The Heart of the Matter
Margot Kitchen is...
A community leader
A picture of health - until she wasn't.
In her 70s, Margot Kitchen was the picture of health. As a yogi, her spirituality helped her stay very attuned to her body. She ate the right things, stayed active through her yoga practice and even took the time to extend her teaching to training many others. She and her husband David celebrated life to the fullest, travelling to India, Mexico and Europe and spending time with their family. Like every proud grandparent, she looked for ways to connect with her grandchildren through dance recitals and hockey tournaments.
Life was everything she could hope for. Then, while preparing to host a yoga seminar, Margot felt something change. Her entire life was about to be put on hold.
"I had this unbelievable pain that went straight through from the front of my chest to the back and I knew something awful was happening ," says Margot, "I said (to those at the retreat) somebody call an ambulance I am having a heart attack." But it was worse than that.
Suffering from a dissected aorta, Margot was rushed to the cardiac unit under the care of Dr. Jehangir Appoo. With multiple tears in the inner wall of the aorta, Margot's blood was flowing between the layers causing blood loss. Needing to work quickly, Dr. Appoo used a hybrid surgery technique, allowing him to repair the arch of the aorta in one surgery instead of two. A type of surgery requiring pin-point precision, Dr. Appoo had approximately one millimetre before he would reach a major part of the aorta that pushes blood to the brain.
Even with an amazing surgeon caring for her the road to recovery has been long. Margot has undergone two extensive surgeries, spent a month in the hospital, and unfortunately had complications. Now recovering at home the experience has taken a toll on her body.
"I've had to put so many things that are important to me on hold," says Margot. "I've had to limit my (yoga) practice, including forgoing my usual trip to India to study with my guru and my time hanging upside down with my grandchildren in my studio." But Margot refuses to let this set her back from living her life how she wants. "My friends all say to me that I am the last person they thought would have cardiac problems because I am the healthiest person they know," explains Margot. "But you can't prepare for everything especially where genetics are concerned."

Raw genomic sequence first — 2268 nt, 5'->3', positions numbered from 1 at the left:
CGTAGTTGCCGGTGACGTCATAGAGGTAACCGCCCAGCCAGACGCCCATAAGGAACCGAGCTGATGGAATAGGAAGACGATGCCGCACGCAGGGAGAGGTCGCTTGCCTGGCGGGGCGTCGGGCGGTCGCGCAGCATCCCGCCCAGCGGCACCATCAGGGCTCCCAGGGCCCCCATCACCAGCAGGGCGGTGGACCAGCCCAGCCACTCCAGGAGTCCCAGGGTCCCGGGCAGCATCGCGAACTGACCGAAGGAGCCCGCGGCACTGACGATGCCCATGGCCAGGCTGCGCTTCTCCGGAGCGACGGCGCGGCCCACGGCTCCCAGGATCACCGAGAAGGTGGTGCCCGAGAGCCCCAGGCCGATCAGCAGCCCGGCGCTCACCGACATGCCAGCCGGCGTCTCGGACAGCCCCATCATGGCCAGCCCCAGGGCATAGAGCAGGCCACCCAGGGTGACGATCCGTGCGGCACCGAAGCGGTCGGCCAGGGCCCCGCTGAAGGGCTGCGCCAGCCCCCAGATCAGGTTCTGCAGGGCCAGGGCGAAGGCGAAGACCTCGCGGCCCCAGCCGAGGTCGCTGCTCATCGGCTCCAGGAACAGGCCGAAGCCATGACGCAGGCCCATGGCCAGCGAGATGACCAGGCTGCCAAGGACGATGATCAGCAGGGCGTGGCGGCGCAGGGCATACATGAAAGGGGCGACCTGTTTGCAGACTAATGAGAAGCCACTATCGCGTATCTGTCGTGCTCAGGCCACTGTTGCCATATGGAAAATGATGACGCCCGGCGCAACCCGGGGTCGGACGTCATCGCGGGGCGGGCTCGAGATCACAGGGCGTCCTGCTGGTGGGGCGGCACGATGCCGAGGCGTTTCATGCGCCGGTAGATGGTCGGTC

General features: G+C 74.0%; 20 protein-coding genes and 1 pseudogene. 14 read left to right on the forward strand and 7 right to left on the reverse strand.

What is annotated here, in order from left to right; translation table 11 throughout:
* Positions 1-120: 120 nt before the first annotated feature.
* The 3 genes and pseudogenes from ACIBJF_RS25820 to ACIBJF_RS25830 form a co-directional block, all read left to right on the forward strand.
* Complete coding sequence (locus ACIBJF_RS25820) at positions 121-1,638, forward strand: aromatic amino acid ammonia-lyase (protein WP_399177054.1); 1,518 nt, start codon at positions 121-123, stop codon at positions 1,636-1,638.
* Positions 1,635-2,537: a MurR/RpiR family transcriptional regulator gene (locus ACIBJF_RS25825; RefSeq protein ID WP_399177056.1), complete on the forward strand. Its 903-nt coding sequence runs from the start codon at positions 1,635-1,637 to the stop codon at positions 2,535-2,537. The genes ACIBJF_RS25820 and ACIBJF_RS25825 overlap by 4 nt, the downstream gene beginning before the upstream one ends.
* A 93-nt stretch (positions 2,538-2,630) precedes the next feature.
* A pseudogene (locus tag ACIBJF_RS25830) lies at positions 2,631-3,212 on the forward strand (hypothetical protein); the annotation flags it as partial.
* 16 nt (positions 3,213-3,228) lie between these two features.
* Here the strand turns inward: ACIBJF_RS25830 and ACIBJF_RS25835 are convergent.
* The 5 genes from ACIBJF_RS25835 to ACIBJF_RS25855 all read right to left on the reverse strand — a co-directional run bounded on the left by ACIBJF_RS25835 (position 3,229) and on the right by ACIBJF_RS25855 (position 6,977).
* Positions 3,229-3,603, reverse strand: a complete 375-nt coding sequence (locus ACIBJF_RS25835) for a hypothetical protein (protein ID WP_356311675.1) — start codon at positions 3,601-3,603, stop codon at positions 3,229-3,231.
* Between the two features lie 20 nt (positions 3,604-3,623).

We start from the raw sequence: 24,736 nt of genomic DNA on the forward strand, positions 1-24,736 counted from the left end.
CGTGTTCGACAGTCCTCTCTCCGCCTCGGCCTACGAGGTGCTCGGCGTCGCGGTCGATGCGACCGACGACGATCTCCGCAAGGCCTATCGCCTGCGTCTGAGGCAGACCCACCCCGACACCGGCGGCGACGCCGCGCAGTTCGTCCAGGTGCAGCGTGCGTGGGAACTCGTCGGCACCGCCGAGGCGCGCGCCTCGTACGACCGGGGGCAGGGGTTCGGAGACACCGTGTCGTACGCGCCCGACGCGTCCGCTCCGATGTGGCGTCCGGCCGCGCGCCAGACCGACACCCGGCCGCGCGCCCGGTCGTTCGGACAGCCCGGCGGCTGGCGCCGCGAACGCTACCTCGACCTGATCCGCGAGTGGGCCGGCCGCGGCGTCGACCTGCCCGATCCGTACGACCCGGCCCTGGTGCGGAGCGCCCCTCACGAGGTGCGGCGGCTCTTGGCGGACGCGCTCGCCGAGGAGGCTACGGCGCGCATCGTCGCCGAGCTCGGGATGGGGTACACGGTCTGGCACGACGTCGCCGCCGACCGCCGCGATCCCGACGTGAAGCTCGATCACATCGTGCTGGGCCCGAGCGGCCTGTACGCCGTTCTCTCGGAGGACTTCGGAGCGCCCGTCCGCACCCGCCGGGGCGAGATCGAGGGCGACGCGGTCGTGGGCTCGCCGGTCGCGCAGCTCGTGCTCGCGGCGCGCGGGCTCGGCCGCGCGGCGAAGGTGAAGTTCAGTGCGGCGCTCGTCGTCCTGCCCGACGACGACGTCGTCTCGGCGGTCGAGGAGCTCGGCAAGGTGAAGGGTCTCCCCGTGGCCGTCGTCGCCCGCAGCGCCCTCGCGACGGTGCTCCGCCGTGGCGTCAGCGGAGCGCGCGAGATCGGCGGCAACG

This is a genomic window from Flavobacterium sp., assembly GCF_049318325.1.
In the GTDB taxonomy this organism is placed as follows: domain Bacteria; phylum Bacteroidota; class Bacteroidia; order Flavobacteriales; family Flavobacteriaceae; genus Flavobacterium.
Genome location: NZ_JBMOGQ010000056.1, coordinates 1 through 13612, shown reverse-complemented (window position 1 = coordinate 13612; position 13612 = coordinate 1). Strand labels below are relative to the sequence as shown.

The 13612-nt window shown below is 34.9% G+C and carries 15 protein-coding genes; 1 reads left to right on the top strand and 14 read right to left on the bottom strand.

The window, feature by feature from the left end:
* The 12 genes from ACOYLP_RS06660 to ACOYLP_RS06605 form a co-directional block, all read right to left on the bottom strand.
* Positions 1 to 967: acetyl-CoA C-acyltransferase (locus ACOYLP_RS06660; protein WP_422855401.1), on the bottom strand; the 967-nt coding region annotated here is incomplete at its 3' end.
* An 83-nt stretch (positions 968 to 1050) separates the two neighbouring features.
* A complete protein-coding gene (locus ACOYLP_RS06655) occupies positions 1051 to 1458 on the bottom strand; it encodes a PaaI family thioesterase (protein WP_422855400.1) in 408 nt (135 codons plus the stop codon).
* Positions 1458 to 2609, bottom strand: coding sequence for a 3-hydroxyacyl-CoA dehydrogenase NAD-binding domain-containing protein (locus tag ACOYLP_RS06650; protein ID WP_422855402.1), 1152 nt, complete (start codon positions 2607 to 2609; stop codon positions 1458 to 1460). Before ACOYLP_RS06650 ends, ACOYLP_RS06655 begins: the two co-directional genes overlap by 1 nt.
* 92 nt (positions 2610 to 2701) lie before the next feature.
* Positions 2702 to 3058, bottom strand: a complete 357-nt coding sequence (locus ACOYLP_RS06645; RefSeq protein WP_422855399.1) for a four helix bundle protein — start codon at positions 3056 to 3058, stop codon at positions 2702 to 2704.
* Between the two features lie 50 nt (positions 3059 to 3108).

There are many people who will benefit from a Cardiac Hybrid OR. And in an emergency situation the Cardiac Hybrid OR may get someone like Margot back on their feet and living their life again sooner.
It is people like Margot who are the reason Calgary Health Trust is heading a $5.1 million campaign to fund a Cardiac Hybrid O.R. as part of The Heart Project. Money raised through key donors and special events, like Foothills Cabaret will go towards the purchase of equipment needed to bring this state-of-the-art cardiac operating room to Calgary.
The new O.R. will enable clinicians to work together in treating complex heart conditions, lessening the number of procedures each patient requires. The availability of state-of-the-art technology allows for less invasive procedures and shortens recovery time, returning patients to their lives and families as quickly as possible.
Learn more about The Heart Project and how you can get involved.